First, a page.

How Summoning the Subconscious Can Take Your Experiential Campaign to the Next Level

As humans, we’re subjected to countless marketing messages each and every day. Whether it’s while scrolling through social media, driving by a billboard, watching ads on television, or seeing a brand activation at an event, these messages are practically unavoidable.

Though we are cognizant of the fact that we’re being marketed to, the reality is that the majority of our purchase decision-making – 95%, according to the Harvard Business Review – takes place in the subconscious mind. With that in mind, it’s important for us, as marketers, to understand the psychological triggers that subconsciously sway consumers in one direction or the other. After all, knowing how to leverage them to your advantage can make a big difference in the bottom line.

Here, we take a look at four of those psychological triggers and how they can be employed to take your experiential campaign to the next level.




Focus on Aesthetics

In the end, your products and services will dictate whether one-time buyers become repeat customers. However, we need to take every step necessary to ensure that they get to that initial purchase in the first place. One area to hone in on? Aesthetics.

The way that things look matters a lot. In fact, more than 50% of the brain is used to process visual information, while only 8% is reserved for touch and 3% for hearing. Translation? People make immediate judgments based on appearance. When designing your footprint for an event space, there are a lot of factors to consider. However, you can increase your perceived credibility and value by making sure your space is aesthetically pleasing.




Pique Curiosity

Humans are inherently curious, and having partial knowledge drives us to fill in the gaps of information. For marketers, this is an opportunity to pique interest by being intentionally unclear in your messaging.

Back in 2011, Patagonia ran a full-page advertisement in the New York Times – on Black Friday, no less – with the headline “Don’t Buy This Jacket.” Bold move for a brand to tell consumers not to buy its products, right? However, what the headline really did was pique curiosity. At the bottom of the page, Patagonia explained in further detail that they were encouraging consumers to think twice about their purchases and the associated environmental costs.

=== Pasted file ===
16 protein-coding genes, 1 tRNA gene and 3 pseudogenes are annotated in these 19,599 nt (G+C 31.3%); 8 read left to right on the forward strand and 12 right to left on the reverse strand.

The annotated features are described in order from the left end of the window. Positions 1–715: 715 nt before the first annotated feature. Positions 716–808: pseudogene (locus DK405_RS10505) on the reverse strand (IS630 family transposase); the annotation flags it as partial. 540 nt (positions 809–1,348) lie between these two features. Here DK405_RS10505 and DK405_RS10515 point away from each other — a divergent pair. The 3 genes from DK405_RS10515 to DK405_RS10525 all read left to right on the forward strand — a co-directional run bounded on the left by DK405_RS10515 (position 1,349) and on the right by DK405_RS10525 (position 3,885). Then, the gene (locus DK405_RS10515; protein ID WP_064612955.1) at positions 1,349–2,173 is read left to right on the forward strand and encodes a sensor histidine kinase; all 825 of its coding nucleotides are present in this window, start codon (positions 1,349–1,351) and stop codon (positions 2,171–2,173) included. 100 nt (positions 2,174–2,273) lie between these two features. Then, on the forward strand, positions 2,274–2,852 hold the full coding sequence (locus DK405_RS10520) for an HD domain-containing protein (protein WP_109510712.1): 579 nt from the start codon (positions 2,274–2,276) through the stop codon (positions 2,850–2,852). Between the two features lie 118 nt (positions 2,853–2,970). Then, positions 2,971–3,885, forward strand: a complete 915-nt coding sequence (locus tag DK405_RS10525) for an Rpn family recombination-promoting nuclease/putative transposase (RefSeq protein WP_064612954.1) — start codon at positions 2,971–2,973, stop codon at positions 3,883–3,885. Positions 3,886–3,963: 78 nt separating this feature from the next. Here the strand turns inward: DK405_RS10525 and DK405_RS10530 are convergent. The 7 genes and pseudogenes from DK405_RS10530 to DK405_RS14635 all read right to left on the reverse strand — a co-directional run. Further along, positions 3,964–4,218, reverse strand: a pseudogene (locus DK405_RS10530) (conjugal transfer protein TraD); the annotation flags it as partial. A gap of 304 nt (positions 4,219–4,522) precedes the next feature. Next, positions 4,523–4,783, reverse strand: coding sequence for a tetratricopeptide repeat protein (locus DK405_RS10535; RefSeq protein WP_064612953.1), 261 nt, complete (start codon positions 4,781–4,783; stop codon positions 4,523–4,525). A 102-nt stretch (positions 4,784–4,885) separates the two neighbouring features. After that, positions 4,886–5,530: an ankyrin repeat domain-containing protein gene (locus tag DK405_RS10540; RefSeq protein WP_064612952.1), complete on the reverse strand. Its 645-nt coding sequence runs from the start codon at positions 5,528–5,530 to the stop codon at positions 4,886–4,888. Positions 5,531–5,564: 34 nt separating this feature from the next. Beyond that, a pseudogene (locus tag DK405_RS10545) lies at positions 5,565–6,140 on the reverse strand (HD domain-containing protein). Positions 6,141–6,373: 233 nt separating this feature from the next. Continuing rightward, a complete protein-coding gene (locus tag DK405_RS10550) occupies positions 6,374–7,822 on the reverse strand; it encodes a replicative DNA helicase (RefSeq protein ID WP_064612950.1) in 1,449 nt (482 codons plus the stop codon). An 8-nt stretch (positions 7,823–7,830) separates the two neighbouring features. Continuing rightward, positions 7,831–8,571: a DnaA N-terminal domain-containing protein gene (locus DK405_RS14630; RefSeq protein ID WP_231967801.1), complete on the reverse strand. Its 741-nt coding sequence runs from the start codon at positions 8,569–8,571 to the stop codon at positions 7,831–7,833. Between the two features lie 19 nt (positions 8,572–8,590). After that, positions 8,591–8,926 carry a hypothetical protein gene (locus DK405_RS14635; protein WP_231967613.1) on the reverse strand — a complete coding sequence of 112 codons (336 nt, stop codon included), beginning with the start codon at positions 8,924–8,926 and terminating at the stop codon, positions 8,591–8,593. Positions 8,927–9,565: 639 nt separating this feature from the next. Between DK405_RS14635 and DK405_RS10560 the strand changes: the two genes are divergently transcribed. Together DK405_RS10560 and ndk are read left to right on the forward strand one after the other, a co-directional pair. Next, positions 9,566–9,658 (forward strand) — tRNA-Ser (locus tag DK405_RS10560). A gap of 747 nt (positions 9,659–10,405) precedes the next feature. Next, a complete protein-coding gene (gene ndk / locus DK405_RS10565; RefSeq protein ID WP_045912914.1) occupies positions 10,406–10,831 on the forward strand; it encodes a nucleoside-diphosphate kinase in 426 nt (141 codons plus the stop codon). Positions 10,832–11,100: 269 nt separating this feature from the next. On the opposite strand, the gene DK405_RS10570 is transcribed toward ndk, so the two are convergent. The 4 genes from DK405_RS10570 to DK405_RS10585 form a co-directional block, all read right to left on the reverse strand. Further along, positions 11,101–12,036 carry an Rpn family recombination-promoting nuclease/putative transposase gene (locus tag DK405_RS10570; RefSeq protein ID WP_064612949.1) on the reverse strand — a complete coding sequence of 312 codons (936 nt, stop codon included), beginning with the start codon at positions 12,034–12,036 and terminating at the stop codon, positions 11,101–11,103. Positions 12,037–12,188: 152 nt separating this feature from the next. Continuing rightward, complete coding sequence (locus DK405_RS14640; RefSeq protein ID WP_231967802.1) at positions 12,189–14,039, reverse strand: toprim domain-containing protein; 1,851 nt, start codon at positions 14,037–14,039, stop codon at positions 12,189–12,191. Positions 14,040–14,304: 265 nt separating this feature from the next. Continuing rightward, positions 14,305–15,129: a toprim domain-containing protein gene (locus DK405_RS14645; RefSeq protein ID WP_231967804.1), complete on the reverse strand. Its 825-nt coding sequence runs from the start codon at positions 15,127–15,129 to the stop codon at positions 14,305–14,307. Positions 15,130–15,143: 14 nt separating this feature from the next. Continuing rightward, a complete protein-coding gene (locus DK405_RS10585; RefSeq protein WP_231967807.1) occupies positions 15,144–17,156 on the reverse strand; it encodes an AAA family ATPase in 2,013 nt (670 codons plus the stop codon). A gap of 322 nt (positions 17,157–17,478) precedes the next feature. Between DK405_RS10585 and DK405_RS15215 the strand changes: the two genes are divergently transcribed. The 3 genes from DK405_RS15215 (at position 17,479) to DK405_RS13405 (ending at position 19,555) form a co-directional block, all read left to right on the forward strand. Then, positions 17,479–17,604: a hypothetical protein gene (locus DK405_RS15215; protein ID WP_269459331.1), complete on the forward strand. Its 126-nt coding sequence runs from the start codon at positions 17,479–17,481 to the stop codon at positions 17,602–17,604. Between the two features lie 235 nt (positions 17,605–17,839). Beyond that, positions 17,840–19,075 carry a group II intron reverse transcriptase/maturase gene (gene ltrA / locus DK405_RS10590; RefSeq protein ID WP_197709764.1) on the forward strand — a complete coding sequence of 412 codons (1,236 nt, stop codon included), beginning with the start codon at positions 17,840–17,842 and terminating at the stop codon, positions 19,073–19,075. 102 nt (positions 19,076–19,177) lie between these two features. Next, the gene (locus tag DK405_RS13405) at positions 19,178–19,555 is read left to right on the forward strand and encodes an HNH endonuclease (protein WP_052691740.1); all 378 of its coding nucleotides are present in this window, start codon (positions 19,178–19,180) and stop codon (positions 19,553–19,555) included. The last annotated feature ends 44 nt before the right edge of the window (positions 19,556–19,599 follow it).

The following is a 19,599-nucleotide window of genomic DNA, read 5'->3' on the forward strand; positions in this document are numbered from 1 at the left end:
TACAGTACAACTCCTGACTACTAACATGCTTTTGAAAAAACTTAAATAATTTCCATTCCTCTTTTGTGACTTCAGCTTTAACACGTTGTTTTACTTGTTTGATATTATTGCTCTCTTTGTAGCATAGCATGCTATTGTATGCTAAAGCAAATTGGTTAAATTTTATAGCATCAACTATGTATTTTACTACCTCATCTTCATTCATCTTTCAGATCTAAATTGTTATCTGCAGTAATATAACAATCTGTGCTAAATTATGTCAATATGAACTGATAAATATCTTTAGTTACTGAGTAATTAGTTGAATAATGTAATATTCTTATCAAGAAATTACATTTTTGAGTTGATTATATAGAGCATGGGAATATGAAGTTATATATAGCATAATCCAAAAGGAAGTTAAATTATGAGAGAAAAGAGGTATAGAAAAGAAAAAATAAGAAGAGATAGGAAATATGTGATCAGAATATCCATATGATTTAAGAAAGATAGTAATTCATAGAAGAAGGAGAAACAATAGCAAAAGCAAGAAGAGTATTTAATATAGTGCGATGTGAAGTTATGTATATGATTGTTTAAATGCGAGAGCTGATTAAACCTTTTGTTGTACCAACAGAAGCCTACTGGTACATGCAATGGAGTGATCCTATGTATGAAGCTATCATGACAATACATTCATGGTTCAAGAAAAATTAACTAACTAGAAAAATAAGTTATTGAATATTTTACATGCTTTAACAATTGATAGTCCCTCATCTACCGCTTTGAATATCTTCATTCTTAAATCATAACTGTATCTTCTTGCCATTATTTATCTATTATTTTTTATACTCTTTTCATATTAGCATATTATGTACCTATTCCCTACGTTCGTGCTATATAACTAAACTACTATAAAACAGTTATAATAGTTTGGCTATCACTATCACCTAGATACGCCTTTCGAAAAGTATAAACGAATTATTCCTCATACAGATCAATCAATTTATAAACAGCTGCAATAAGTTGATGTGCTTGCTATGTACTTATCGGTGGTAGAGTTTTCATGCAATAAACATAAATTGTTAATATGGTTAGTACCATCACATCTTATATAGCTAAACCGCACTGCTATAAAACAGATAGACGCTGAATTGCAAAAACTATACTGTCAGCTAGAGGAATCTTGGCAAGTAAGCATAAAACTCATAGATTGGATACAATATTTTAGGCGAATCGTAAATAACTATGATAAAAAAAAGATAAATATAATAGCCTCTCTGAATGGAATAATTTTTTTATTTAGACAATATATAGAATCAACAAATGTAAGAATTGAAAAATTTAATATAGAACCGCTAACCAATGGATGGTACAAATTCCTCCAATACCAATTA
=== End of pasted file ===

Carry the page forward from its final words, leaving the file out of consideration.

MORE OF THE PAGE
As experiential marketers, we should make a point to incorporate calls to action that drive consumers’ curiosity. The messaging must be carefully crafted, though. Offering too little information fails to drive interest, while sharing too much eliminates the need to find out more.




(Image Credit: Patagonia)



Justify Requests

People have a natural tendency to comply with requests when given a legitimate reason. In a 1970s study, consumers in line at a Xerox machine were asked whether they’d allow someone to cut the line to copy five pages with the following prompts:


A) “Excuse me, I have five pages. May I use the Xerox machine?”

B) “Excuse me, I have five pages. May I use the Xerox machine, because I’m in a hurry?”


While option A led to a 60% compliance rate, option B resulted in a near-perfect 94%.


At experiential events, we don’t typically ask consumers to use the Xerox machine, but we do sometimes ask them to give feedback in the form of surveys. By shifting your message from, “will you take this survey?” to “will you take this survey, because we’re looking for your feedback to drive new product development,” you might just get an increase in both the quantity and quality of survey responses.






Leverage the Bandwagon Effect

P.T. Barnum once said that “nothing draws a crowd quite like a crowd,” and he was right. Others’ actions serve as models for how we think we should act, and in unfamiliar situations, we look to others to validate our decisions. Brands are aware of this fact, and they leverage it in a variety of ways. Whether it’s Facebook telling you that your friends ‘like’ a certain page or a company telling you all the brands that use its services, these are both done with the same intent: using the bandwagon effect to establish credibility and encourage you to join in on the fun.

For experiential activations, a line outside your footprint is one way to use the bandwagon effect in your favor. While long lines can be prohibitive in their own right, a short line signals to others in the area that your event is worth the sacrifice of a minor delay.

Though none of these factors alone will be the difference between a successful activation and an unsuccessful one, understanding subconscious behavioral triggers will help you optimize the little details that keep consumers coming back for more. Contact us today to learn how our suite of experiential-led services can help you build brand awareness, encourage product trial, and earn lifelong loyalists.



Source: Adweek Webinar 7 Psychological Triggers Every Marketer Should Master

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